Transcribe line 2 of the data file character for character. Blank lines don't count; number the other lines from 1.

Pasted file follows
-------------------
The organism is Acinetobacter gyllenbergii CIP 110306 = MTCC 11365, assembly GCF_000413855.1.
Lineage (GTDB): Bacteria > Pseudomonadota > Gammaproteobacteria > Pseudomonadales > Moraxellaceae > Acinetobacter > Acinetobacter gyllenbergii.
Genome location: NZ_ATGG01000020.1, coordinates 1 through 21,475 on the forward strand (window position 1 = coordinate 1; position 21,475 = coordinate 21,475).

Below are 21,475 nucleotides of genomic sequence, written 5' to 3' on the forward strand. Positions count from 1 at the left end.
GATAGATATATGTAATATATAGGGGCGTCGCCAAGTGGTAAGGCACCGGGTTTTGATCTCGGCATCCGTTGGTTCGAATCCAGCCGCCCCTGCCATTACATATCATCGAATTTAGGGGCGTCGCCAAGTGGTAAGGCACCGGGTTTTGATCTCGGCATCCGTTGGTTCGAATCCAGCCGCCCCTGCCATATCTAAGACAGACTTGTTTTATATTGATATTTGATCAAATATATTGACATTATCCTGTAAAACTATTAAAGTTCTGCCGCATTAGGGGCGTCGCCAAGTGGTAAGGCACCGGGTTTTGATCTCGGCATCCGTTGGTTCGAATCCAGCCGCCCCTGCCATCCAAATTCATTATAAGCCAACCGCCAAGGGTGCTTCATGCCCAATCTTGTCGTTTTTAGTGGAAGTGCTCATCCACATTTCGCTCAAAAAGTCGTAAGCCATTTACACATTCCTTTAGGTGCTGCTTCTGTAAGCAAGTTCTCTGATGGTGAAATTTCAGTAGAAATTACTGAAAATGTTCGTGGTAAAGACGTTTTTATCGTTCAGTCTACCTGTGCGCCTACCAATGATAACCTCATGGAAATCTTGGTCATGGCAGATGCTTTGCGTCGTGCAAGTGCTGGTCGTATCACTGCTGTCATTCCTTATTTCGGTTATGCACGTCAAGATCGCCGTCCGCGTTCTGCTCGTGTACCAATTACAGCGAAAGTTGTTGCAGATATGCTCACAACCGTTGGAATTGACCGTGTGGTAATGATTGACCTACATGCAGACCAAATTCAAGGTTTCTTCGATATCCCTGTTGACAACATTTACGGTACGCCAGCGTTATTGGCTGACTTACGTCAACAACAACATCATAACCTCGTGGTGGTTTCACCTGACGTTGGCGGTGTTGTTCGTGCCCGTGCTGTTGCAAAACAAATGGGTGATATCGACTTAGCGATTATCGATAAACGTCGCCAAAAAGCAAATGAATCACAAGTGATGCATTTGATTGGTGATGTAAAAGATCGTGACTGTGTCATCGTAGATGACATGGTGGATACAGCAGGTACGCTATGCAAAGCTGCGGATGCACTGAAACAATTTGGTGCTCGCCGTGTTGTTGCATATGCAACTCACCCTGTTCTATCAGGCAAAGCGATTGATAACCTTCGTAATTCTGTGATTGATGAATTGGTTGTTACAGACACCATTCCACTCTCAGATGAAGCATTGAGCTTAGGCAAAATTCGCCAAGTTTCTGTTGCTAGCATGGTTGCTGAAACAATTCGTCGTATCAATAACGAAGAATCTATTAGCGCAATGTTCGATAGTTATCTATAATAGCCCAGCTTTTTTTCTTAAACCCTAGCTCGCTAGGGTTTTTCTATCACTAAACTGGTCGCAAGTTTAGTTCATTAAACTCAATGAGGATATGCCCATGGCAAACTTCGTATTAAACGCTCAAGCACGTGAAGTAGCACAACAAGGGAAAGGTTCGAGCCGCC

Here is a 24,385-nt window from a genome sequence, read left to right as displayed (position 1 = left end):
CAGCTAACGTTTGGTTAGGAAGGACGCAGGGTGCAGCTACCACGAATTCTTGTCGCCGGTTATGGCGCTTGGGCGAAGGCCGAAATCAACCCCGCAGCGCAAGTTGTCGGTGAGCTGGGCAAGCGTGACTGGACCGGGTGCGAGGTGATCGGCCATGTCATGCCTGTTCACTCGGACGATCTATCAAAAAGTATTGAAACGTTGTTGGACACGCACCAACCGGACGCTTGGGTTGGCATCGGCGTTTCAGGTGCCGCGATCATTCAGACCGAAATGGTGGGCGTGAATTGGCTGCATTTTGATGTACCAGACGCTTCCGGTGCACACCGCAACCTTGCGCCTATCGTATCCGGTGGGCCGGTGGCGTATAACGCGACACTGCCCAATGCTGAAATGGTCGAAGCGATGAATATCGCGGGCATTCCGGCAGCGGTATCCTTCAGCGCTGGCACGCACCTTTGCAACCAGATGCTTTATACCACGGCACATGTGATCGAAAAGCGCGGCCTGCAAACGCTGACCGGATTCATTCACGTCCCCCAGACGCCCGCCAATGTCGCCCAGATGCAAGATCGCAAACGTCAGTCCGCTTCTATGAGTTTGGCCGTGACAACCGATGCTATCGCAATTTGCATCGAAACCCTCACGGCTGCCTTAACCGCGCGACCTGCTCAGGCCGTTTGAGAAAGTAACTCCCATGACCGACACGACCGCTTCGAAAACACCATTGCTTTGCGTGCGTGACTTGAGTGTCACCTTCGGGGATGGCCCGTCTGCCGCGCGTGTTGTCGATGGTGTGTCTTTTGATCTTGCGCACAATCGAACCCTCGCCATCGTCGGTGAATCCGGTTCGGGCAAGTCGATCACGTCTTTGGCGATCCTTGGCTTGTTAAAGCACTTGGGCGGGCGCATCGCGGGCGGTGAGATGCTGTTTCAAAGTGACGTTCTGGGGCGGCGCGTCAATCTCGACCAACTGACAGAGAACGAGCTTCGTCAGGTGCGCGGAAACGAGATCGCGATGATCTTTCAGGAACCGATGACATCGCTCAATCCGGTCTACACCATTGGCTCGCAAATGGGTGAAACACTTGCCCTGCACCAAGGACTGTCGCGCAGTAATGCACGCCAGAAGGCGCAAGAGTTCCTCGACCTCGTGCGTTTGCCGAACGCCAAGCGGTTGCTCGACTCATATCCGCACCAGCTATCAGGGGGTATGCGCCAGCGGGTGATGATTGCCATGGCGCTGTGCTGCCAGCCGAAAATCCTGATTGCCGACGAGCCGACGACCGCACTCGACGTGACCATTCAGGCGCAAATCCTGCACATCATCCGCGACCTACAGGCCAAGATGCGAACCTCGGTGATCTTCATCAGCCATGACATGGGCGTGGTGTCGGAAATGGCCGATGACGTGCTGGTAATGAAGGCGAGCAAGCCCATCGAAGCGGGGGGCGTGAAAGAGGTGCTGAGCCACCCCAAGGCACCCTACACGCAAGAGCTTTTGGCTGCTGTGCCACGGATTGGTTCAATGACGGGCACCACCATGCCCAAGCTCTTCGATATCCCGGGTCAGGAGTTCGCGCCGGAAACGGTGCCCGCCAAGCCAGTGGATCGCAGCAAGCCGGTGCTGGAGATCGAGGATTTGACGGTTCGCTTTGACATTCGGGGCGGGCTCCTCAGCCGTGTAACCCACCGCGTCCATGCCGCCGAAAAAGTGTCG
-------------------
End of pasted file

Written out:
Lineage (GTDB): Bacteria > Pseudomonadota > Gammaproteobacteria > Pseudomonadales > Moraxellaceae > Acinetobacter > Acinetobacter gyllenbergii.